I don't feel any need to justify anyone else's decisions. The only justification that matters is the one the decision-maker makes to himself. It is clear that our son thinks his choice was the best one for him, so it must be as we can never know differently.
    So is there anyone out there who'd like to volunteer that they spent less on college and their kid didn't go to as highly ranked school as they could, not because they couldn't afford it, but because they just didn't see the value for money?
    We certainly spent less on college as the service academies don't charge parents anything, and our son did not choose the highest ranked program he was admitted to, but it's hard to argue value when there is no money involved. Had he not chosen this route, we would have paid for whatever college he decided on as we don't place a financial ROI on education, but we did clearly explain to him that his college education would be our last financial gift to him. I guess he's having the last laugh.
  • rickle1rickle1 Registered User Posts: 1,271 Senior Member
    ^ from the CC community, thank him for his service! Wonderful to see bright young people committing to something far bigger than themselves.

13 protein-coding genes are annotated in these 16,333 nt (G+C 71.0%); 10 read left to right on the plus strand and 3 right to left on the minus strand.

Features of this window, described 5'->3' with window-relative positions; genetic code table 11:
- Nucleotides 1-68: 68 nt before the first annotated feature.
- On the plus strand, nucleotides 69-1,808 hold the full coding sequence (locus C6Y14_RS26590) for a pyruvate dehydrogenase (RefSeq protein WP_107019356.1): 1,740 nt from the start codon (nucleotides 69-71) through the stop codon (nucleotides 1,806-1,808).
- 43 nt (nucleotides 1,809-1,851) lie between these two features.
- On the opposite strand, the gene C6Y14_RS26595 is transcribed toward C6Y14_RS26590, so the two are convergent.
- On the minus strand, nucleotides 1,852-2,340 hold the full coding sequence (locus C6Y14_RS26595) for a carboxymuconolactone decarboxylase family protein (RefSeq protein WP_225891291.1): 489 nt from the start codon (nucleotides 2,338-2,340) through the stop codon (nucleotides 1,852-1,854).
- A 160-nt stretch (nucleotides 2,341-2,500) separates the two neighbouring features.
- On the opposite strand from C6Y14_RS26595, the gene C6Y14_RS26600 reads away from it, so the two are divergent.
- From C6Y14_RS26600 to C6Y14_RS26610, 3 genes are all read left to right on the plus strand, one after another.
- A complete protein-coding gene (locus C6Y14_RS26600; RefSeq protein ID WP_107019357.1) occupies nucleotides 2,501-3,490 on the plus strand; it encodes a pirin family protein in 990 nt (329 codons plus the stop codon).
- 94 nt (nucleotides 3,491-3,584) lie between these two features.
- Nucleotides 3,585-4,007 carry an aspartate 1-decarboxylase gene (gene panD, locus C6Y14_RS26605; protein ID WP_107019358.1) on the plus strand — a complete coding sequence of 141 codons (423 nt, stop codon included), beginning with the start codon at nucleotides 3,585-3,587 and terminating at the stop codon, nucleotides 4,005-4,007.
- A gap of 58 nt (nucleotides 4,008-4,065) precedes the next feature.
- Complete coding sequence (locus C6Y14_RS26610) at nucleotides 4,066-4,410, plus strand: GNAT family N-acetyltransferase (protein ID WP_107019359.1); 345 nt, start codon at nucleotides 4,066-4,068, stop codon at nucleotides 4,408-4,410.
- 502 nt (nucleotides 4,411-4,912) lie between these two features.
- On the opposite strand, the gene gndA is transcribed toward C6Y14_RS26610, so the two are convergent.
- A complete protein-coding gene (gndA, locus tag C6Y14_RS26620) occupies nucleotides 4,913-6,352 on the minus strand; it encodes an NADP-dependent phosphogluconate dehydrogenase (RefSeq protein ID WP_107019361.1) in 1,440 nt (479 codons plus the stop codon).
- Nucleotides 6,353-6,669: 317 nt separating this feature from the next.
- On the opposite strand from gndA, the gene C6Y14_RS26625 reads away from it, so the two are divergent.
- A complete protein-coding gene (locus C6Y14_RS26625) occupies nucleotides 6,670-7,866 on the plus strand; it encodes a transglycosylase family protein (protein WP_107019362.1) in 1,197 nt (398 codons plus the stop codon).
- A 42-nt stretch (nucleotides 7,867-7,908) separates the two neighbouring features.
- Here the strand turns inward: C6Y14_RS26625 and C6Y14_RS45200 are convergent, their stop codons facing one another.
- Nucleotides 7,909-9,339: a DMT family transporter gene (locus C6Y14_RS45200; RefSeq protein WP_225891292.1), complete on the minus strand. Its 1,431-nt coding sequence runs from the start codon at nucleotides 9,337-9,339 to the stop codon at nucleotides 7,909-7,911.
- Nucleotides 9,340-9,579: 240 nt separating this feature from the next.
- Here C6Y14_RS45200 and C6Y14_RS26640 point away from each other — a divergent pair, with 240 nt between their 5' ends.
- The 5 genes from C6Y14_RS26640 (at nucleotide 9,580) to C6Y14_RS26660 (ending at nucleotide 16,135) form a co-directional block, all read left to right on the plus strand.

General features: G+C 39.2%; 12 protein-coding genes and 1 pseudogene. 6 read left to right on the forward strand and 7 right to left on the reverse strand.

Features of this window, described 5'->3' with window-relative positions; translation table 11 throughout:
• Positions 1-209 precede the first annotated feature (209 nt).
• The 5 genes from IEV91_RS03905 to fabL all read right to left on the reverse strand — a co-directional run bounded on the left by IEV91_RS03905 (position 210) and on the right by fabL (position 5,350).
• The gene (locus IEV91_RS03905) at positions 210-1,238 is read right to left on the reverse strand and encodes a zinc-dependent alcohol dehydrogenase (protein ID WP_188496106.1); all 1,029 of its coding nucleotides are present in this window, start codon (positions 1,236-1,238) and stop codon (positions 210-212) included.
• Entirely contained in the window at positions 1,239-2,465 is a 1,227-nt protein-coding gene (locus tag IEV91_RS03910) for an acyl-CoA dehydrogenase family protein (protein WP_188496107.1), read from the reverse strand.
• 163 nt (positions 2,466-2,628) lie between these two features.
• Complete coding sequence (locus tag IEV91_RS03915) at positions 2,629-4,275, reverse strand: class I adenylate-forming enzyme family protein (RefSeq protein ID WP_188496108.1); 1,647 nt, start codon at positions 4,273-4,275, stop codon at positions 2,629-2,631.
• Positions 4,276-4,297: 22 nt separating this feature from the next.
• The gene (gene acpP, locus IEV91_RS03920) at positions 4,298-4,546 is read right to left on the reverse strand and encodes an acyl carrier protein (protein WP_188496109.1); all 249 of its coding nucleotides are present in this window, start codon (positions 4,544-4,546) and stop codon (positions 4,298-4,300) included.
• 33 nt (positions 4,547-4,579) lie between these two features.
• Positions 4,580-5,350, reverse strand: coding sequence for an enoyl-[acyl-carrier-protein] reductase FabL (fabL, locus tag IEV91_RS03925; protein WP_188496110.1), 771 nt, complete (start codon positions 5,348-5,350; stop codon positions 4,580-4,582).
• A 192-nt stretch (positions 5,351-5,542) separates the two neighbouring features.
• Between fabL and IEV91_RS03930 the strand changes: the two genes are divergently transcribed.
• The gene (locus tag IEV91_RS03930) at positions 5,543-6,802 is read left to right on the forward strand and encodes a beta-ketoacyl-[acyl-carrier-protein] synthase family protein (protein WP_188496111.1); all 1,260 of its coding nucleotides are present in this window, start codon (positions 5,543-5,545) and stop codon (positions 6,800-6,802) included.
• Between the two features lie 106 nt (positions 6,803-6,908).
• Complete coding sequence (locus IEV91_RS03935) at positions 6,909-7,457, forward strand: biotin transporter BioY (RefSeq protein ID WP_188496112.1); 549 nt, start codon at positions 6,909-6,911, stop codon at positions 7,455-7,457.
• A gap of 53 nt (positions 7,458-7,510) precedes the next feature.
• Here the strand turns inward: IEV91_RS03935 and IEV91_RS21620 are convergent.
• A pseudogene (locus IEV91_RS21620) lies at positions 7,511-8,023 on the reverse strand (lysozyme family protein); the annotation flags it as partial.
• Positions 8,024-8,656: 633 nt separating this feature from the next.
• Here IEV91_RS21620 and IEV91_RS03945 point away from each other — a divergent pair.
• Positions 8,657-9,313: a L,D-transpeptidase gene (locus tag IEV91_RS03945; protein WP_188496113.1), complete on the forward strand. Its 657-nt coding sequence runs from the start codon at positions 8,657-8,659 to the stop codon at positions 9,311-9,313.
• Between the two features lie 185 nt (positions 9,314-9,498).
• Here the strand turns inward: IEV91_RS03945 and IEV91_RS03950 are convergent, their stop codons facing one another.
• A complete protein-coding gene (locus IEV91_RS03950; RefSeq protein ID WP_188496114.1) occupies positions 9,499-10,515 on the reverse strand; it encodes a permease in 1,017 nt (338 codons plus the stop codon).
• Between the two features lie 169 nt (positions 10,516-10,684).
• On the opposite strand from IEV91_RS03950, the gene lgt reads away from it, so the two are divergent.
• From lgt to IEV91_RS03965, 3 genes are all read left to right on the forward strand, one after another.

• partyof5partyof5 Registered User Posts: 2,567 Senior Member
    Ive done both, one child got into NYU Tisch but considering the money wasn’t guaranteed I didn’t think 70k COA was worth it, she had the option of a full tuition st 3 other schools, and chose an HBCU where she thrived, had excellent internships and has already had a couple of jobs since graduation. D2 also had full tuition to instate but we chose to send her to private because it was a better fit.
  • twogirlstwogirls Registered User Posts: 6,615 Senior Member
    edited December 8
    My D was accepted to a few highly ranked schools... she would have received a small financial aid award her first year, but we would have been full pay for the remaining 3 years... at about $65-70,000 each year. That was too much money for us at the time. She applied hoping for one of the lottery merit awards.